Spotted Sweetlips Click to enlarge image
A Spotted Sweetlips at a depth of 14m, Cormorant Pass, Great Barrier Reef off Lizard Island, Queensland, December 2001. Image: Erik Schlögl
© Erik Schlögl

Fast Facts

  • Classification
    Species
    chaetodonoides
    Genus
    Plectorhinchus
    Family
    Haemulidae
    Order
    Perciformes
    Class
    Actinopterygii
    Subphylum
    Vertebrata
    Phylum
    Chordata
    Kingdom
    Animalia
  • Size Range
    The species grows to 60cm in length.

Introduction

As its common name implies, the Spotted Sweetlips can be recognised by its spotted pattern that alters with growth.



Identification

Juvenile Harlequin Sweetlips under 7-8cm in length, are brown with large dark-edged, white spots (see bottom image). They swim with the head pointing down and with exaggerated fin movements resulting in an undulating motion. At this size the Harlequin Sweetlips is believed to be a nudibranch or flatworm mimic (see video). As juveniles grow, the brown base colour disappears and dark brown spots develop. Adults are white with dark brown spots on the body and fins.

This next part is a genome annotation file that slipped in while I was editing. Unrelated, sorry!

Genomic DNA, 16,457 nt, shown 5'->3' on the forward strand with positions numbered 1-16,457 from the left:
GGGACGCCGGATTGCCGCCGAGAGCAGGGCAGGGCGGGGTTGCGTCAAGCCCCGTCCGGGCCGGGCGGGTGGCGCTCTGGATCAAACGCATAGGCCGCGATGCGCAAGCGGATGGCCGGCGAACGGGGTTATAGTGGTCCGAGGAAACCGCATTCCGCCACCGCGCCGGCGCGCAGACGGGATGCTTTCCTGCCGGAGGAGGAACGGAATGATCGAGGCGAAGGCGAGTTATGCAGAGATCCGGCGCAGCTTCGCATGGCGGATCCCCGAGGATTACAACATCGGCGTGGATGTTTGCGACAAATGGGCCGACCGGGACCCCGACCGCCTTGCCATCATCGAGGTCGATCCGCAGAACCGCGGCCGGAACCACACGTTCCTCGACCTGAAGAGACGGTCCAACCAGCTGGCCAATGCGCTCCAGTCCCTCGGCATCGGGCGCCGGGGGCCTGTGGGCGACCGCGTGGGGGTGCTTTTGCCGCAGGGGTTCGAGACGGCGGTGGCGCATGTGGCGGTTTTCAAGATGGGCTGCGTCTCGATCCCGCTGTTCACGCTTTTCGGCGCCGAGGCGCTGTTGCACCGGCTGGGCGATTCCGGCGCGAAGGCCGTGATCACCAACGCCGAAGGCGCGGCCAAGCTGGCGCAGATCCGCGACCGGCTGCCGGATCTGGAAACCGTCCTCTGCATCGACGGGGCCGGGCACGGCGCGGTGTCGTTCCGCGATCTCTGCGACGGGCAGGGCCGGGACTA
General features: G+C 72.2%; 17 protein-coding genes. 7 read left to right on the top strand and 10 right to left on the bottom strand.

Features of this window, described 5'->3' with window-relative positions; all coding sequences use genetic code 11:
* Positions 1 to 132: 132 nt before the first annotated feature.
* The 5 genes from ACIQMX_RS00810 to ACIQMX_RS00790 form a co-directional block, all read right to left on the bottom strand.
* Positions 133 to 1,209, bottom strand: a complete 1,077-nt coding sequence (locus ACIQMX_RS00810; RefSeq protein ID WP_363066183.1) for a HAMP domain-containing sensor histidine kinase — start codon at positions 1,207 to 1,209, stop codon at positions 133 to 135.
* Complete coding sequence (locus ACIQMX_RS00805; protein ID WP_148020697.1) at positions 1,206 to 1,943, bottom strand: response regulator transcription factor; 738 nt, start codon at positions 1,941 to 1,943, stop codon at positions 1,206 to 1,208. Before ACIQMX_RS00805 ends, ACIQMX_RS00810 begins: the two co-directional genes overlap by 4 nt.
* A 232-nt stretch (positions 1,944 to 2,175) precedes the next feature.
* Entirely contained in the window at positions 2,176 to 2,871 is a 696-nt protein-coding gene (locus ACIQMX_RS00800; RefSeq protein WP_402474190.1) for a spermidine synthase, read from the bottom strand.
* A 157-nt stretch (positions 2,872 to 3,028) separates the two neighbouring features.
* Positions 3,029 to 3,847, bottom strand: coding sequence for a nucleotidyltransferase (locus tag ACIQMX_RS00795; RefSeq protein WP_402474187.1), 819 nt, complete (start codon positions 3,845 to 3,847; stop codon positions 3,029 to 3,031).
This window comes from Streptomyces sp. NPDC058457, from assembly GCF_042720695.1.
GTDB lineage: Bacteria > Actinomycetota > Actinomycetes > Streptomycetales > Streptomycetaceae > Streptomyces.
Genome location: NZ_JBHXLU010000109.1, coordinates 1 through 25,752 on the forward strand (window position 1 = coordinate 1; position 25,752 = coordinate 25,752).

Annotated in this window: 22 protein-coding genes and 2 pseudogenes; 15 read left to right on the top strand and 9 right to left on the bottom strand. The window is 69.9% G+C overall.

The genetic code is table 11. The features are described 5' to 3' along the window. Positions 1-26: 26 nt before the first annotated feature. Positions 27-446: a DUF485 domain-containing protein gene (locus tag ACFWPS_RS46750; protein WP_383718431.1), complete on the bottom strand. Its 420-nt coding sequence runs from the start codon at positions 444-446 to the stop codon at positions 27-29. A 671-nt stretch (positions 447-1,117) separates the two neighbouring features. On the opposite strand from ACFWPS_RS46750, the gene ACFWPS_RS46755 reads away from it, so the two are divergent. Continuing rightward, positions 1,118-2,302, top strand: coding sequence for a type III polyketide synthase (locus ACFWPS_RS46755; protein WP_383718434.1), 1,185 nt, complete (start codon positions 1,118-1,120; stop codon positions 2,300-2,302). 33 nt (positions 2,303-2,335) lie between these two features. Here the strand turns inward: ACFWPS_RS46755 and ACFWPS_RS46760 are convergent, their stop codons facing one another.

Spotted Sweetlips, Plectorhinchus chaetodonoides
A Spotted Sweetlips at a depth of 27 m, off Manado, North Sulawesi, Indonesia, 22 October 2009. Image: Erik Schlögl
© Erik Schlögl

Habitat

Juveniles live in lagoons, but adults live in deeper water and are often observed under ledges or in caves.



Distribution

This species is occurs in tropical marine waters of the Indo-West Pacific.

In Australia it is known from north-western Western Australia and the Great Barrier Reef.

The map below shows the Australian distribution of the species based on public sightings and specimens in Australian Museums. Source: Atlas of Living Australia.



References

  1. Allen, G.R. 1997. Marine Fishes of Tropical Australia and South-east Asia. Western Australian Museum. Pp. 292.
  2. Allen, G.R. & R. Swainston. 1988. The Marine Fishes of North-Western Australia. A Field Guide for Anglers and Divers. Western Australian Museum. Pp. 201.
  3. Kuiter, R.H. 1996. Guide to Sea Fishes of Australia. New Holland. Pp. 433.
  4. Randall, J.E., Allen, G.R. & R.C. Steene. 1997. Fishes of the Great Barrier Reef and Coral Sea. Crawford House Press. Pp. 557.